In Zambia's Copperbelt region, native Miombo woodlands have been disappearing for many decades. WeForest is engaging with and training hundreds of small-scale farmers to restore these forests on their farms. In doing so, the farmers benefit from diversified jobs, higher incomes and new skills! Besides, via the project's holistic approach that integrates livelihood development with ecological restoration, farmers receive help in obtaining ownership of land.
Approx. 300,000 ha of forest continues to be destroyed annually in Zambia. Charcoal production and agriculture are the main sources of income for local communities, yet both are unsustainable due to degrading soils and have caused extensive deforestation and environmental degradation. In the Luanshya district, large numbers of people turned to small-scale agriculture and charcoal production to make a living following the collapse of the mining industry in the 1990s leading to deforestation.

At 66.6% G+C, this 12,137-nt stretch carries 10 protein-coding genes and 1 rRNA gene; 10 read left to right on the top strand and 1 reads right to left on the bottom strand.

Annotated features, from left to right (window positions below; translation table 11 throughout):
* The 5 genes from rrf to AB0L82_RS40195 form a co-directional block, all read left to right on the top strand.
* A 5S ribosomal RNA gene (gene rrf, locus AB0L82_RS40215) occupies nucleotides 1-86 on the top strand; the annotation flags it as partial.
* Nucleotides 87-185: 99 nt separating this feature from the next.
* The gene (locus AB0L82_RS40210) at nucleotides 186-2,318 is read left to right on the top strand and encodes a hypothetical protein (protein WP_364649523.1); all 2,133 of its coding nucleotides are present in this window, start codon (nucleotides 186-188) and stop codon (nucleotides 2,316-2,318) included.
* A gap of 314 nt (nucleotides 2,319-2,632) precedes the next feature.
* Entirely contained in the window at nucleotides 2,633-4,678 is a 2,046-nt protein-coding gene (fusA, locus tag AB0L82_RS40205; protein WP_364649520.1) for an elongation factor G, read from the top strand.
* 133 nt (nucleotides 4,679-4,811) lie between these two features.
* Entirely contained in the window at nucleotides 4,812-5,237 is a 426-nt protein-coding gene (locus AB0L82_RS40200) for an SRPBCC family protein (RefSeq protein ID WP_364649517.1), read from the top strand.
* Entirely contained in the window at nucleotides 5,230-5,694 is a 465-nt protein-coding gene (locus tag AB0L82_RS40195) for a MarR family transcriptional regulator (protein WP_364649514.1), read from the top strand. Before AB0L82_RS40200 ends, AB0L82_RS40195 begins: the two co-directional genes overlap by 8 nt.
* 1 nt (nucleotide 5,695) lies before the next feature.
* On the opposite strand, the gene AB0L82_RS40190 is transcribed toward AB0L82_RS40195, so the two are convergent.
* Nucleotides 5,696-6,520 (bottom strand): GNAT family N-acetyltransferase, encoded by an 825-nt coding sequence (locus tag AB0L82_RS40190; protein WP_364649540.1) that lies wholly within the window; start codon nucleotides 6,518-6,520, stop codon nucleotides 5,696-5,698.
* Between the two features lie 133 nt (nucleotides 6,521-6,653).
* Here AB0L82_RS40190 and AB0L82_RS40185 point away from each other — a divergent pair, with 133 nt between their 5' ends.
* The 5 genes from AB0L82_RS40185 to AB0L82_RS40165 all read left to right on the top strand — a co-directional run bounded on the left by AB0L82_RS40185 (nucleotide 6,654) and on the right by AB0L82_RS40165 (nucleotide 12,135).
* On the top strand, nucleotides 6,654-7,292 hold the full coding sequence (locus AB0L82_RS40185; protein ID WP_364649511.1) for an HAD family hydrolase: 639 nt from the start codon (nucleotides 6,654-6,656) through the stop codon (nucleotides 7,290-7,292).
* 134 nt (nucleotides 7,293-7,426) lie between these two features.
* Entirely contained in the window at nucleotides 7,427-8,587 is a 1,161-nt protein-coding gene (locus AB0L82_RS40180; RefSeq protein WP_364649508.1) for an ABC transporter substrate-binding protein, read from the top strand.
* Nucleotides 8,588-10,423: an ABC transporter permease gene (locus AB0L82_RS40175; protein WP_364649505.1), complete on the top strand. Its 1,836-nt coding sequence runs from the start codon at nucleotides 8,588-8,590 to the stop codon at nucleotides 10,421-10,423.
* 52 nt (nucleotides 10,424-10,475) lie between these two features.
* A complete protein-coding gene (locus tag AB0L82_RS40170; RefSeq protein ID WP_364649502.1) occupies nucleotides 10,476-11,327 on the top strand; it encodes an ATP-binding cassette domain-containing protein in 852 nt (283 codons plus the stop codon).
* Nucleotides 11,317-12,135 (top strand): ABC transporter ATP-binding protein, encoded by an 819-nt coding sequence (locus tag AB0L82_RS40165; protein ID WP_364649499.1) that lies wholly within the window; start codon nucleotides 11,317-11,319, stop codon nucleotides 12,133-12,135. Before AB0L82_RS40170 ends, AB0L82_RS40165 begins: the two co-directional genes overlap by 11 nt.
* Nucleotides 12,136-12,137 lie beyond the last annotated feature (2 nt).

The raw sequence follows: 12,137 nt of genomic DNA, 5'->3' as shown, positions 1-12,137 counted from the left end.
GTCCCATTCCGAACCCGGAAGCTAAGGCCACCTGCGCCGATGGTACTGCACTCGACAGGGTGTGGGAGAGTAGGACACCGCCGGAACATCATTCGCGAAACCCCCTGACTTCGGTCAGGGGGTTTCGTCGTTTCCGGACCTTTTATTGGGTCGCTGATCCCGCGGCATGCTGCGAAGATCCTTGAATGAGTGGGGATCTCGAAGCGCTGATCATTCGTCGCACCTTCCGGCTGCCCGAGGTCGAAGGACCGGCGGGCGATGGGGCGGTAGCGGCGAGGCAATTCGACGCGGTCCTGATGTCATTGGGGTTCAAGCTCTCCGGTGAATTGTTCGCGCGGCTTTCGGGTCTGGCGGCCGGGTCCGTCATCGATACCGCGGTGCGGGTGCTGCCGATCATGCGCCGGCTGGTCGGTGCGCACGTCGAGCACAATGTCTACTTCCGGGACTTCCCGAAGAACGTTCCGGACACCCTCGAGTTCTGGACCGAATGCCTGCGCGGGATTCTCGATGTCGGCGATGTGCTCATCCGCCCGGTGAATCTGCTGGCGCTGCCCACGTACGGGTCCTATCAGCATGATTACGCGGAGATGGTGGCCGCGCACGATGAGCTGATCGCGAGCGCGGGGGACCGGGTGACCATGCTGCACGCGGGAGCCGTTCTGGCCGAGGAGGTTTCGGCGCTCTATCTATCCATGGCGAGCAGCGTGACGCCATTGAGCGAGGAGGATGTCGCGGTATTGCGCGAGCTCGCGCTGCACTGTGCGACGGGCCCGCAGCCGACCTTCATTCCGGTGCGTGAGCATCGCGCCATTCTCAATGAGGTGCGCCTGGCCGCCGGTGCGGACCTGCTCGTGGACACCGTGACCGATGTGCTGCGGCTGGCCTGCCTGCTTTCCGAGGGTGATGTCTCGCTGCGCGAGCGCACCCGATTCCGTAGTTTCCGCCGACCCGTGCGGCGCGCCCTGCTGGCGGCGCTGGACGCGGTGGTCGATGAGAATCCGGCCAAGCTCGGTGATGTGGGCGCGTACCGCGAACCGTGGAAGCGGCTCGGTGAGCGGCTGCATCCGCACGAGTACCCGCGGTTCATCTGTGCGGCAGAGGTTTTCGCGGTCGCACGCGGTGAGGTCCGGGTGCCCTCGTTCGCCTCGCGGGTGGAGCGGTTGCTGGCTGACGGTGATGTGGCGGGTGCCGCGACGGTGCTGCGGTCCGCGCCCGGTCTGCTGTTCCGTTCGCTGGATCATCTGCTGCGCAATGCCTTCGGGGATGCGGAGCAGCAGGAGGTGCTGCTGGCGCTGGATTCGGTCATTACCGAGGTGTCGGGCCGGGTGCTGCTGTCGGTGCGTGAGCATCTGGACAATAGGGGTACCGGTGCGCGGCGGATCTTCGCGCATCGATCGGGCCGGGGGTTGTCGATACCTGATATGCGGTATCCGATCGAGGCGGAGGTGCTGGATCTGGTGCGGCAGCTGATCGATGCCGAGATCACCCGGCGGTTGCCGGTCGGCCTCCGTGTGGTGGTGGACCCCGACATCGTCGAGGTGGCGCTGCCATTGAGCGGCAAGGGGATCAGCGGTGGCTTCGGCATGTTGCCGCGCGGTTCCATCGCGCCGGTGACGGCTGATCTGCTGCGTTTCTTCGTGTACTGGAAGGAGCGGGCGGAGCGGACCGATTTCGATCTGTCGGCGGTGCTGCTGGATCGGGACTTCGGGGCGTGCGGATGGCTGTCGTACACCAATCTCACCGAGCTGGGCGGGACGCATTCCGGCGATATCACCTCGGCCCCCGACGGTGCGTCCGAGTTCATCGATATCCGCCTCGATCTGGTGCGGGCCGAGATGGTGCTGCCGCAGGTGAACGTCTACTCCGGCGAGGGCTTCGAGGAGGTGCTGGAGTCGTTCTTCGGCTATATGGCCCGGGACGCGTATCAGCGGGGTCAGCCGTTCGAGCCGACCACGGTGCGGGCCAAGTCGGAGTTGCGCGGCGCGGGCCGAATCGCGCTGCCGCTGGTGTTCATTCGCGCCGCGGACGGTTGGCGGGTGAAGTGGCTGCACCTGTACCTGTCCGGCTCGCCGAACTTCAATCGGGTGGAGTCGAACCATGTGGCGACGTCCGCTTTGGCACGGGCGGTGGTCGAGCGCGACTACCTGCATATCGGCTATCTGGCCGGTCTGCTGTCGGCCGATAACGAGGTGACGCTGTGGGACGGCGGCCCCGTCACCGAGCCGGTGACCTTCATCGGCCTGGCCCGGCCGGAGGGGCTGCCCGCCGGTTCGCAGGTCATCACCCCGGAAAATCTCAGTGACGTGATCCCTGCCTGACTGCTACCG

Farmers are trained in sustainable woodlot management and sustainable biomass harvesting techniques, which enable the natural regeneration of trees and shrubs. Timber production, resulting from the harvesting of pine trees planted on the farms' arable land, serves to take the pressure off of the native Miombo woodlots. In addition the farmers are trained to sustainably harvest wood from their Miombo woodlots to produce wood chips, which provides a more efficient alternative to charcoal.
If farm woodlots continue to be treated in an unsustainable way, they will quickly degrade and disappear. Isolated fragments cannot regenerate at a fast enough pace to withstand the current pace of wood extraction. By restoring the forests, wildlife habitats are gradually restored promoting local biodiversity, conservation and soil regeneration. In the long term, this will prevent desertification and protect livelihoods of local communities.